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Seed Funding

The Program in Health Equity and Population Health Seed Grant Program was established in 2017 and awarded its first of several planned awards in 2021 (see past awardees). The 2024 award marks the third round of funding under this initiative.  Congratulations to this year's seed funding awardees!

2024 Award Announcements

Understanding Needs for Integrated HIV Prevention and Treatment to Enhance Health Outcomes Among People who Inject Drugs

Marie-Claude Lavoie, PhD, MSc
Ciheb Director of Strategic Information and Evaluation, 
Institute of Human Virology
Assistant Professor,
Department of Epidemiology and Public Health 

Cassidy Claassen, MD, MPH
Ciheb Global Health Fellowship Director,
Institute of Human Virology
Associate Professor,
Department of Medicine 

Linah Mwango
Linah Mwango
Ciheb Deputy Chief (Zambia)
International Program Administrator, Operations


Globally, people who inject drugs (PWID) are 35 times more likely to acquire HIV than people who do not inject drugs. In 2021, PWID accounted for 10% of all new HIV infections PWID are disproportionately impacted by other infectious diseases, psychiatric comorbidities, mental health disorders, and premature death. First-ever data on PWID in Zambia from the 2022 Biobehavioral Survey revealed an HIV prevalence of 13.6% and as high as 40% among women who inject drugs. Epidemiological data on PWID remain scarce in Sub-Saharan Africa, including Zambia. The Ministry of Health in Zambia is transitioning to a harm reduction strategy a is supporting the introduction of Medications for Opioid Use Disorder (MOUD) for the first time in Zambia. The University of Maryland Baltimore (UMB) and Ciheb-Zambia are the Ministry of Health partners implementing this initiative as part of CDC-funded project. The proposed study includes two complementary aims: (1) assess anticipated barriers and enablers towards the introduction of MOUD; and (2) assess MOUD initiation and continuation and HIV care continuum outcomes among persons seeking services at the MOUD clinic based at the University of Teaching Hospital in Lusaka, Zambia.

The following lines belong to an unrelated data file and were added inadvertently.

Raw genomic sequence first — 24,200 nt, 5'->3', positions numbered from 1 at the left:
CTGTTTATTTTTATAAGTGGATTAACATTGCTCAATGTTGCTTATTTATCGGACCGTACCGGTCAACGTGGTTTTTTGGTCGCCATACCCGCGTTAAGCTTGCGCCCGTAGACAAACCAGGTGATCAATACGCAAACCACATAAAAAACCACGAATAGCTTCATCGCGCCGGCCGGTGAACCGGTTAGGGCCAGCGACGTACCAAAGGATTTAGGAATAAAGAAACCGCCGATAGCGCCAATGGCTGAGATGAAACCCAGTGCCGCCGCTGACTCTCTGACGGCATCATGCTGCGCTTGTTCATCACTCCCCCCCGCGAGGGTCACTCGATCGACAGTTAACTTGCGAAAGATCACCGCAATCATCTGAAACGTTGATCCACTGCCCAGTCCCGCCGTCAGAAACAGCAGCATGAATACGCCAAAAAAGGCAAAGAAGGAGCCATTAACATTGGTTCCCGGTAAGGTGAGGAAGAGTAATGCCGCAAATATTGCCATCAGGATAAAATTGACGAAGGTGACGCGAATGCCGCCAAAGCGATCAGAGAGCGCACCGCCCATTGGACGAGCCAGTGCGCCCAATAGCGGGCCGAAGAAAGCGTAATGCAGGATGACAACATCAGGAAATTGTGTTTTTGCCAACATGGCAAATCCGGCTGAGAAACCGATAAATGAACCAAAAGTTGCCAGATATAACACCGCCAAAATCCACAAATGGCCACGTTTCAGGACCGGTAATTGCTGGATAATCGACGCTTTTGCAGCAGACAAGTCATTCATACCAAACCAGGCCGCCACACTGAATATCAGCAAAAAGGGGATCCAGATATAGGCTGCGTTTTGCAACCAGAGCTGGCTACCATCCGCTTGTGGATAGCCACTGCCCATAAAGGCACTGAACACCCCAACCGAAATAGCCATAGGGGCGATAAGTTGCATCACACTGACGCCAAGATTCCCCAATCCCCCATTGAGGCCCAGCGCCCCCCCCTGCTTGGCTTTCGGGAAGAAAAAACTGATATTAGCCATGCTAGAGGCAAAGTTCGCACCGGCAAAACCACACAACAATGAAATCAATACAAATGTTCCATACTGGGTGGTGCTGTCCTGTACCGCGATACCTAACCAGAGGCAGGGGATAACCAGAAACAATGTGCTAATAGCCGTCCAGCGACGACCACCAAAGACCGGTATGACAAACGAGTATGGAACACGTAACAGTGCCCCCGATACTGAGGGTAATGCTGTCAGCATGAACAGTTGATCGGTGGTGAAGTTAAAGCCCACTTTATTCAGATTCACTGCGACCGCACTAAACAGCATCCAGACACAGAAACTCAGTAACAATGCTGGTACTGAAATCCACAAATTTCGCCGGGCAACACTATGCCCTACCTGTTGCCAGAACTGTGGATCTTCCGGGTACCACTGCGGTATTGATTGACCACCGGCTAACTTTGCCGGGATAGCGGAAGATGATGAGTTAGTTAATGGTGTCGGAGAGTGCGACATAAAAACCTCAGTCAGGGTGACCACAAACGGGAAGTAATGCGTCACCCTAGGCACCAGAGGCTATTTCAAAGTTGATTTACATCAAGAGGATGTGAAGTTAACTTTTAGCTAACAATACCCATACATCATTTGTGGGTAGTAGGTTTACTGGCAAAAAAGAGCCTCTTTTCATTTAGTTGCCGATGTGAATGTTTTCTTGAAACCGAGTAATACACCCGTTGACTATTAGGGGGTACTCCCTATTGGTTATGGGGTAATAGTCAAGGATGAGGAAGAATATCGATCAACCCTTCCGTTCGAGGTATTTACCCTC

Thai Kickboxing as an Adjunct to Talk Therapy among Male Afghan Refugees: A Feasibility Study

Lynn Michalopoulos
Lynn Michalopoulos, PhD

Director of Global Initiatives,
Associate Professor, UM School of Social Work


Individuals seeking refuge often experience extensive interpersonal violence, increasing the risk for mental health problems like post-traumatic stress, anxiety and depression. Although there are a number of evidence-based talk therapies to address trauma, there has been an increase in awareness of the benefit of alternative somatic therapies, which may address mental health problems beyond traditional talk therapy. The proposed study is a collaboration with Global Refuge, a non-profit community-based organization. We propose to build upon a current pilot study where we are examining the martial art of Thai Kickboxing as a somatic adjunct to talk therapy among female Afghan refugees. This proposed research aims to expand the pilot study to male Afghan refugees. Specifically, we propose to examine the feasibility, acceptability, and preliminary impact on mental health after engaging in a 12-week Thai Kickboxing class. In addition, we will explore how Thai kickboxing class might engender embodied belonging among participants. This contributes to emergent research recognizing how mental distress resulting from migration-related trauma is embodied, that is, mediated, through the body. This proposed study is an interdisciplinary project including faculty from the School of Medicine, Department of Kinesiology at College Park and the School of Social Work. Findings from this study will inform the development of a larger efficacy trial.